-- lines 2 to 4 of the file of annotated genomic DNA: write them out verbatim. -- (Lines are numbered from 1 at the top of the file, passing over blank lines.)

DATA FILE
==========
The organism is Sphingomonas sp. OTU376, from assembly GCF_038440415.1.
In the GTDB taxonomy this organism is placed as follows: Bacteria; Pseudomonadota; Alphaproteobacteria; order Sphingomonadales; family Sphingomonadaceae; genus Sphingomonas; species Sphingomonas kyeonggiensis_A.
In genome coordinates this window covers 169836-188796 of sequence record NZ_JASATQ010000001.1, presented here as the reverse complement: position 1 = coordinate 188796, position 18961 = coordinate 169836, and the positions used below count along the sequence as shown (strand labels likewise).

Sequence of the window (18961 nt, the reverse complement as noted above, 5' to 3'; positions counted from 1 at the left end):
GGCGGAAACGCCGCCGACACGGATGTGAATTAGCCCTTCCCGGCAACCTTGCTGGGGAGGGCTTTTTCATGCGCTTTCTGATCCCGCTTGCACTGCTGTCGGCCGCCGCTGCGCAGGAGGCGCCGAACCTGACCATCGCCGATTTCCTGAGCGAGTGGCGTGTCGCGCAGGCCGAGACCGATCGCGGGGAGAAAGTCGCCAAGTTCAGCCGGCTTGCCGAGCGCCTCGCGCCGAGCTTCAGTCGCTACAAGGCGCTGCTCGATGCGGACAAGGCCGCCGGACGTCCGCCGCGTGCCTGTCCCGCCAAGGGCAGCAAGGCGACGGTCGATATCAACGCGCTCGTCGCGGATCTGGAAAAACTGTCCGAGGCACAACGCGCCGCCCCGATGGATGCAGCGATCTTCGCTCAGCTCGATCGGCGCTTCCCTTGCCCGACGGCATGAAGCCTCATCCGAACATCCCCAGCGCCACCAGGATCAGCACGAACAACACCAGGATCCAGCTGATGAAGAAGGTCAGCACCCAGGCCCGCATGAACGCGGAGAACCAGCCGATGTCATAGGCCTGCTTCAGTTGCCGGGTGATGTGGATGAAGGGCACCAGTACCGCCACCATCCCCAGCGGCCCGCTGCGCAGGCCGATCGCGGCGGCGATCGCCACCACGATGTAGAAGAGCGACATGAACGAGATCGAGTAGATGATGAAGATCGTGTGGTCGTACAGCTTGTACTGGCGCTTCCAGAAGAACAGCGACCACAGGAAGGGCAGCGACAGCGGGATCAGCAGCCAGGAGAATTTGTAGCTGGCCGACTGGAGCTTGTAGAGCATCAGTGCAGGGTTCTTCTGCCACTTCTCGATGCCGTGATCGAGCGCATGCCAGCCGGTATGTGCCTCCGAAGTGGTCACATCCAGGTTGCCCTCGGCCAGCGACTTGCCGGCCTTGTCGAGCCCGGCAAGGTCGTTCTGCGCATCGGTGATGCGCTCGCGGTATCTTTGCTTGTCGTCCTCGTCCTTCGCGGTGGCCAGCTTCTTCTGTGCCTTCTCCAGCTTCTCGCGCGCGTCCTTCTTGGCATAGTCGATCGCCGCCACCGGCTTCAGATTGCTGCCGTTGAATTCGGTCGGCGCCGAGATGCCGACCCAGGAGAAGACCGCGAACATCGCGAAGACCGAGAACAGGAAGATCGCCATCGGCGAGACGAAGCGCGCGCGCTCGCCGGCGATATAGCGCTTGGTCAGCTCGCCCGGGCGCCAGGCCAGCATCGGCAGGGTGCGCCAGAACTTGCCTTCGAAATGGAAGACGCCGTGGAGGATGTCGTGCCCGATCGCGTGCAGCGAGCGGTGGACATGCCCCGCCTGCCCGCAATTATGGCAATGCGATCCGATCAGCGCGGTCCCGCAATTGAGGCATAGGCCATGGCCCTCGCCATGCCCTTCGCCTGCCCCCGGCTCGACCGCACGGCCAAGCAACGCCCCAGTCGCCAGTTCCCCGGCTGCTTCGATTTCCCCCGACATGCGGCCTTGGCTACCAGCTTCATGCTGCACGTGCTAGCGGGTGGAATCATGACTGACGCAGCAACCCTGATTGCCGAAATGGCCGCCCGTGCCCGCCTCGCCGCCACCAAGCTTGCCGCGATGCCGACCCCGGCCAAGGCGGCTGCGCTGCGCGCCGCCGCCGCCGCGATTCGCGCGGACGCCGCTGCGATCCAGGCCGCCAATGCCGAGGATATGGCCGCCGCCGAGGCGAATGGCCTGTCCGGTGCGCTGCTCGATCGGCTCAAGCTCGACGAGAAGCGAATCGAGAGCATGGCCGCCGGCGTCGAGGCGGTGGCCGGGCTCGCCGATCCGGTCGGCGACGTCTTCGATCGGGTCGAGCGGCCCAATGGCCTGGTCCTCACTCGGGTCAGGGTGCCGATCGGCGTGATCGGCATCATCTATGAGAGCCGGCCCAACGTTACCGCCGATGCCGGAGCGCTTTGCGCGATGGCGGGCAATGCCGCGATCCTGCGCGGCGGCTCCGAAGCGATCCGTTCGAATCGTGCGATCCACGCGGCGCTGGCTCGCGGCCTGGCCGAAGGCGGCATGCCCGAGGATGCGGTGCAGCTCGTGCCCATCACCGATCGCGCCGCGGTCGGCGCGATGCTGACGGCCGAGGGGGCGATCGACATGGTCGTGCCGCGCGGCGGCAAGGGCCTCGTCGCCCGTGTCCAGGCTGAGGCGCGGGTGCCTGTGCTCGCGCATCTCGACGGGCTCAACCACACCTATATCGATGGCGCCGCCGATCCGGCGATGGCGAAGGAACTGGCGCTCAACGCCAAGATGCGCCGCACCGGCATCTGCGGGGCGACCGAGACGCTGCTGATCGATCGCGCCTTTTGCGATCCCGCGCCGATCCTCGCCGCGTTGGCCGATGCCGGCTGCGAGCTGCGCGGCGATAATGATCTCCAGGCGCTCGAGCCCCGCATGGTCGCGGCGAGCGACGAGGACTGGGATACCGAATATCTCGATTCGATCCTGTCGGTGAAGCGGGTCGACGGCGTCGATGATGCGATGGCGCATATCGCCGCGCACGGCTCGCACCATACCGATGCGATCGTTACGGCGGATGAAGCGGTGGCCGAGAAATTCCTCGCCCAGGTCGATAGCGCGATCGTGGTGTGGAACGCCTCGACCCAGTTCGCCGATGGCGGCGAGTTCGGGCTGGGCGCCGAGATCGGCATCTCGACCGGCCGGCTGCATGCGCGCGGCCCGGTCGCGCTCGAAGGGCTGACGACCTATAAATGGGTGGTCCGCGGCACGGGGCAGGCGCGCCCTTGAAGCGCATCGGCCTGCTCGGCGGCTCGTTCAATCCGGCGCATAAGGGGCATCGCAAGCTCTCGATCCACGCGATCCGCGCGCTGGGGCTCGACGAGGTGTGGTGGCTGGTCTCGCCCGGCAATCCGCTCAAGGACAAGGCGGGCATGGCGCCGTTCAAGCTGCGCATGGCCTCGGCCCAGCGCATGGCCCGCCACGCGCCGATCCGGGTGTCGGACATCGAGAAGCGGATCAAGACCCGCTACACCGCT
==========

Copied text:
In the GTDB taxonomy this organism is placed as follows: Bacteria; Pseudomonadota; Alphaproteobacteria; order Sphingomonadales; family Sphingomonadaceae; genus Sphingomonas; species Sphingomonas kyeonggiensis_A.
In genome coordinates this window covers 169836-188796 of sequence record NZ_JASATQ010000001.1, presented here as the reverse complement: position 1 = coordinate 188796, position 18961 = coordinate 169836, and the positions used below count along the sequence as shown (strand labels likewise).

Sequence of the window (18961 nt, the reverse complement as noted above, 5' to 3'; positions counted from 1 at the left end):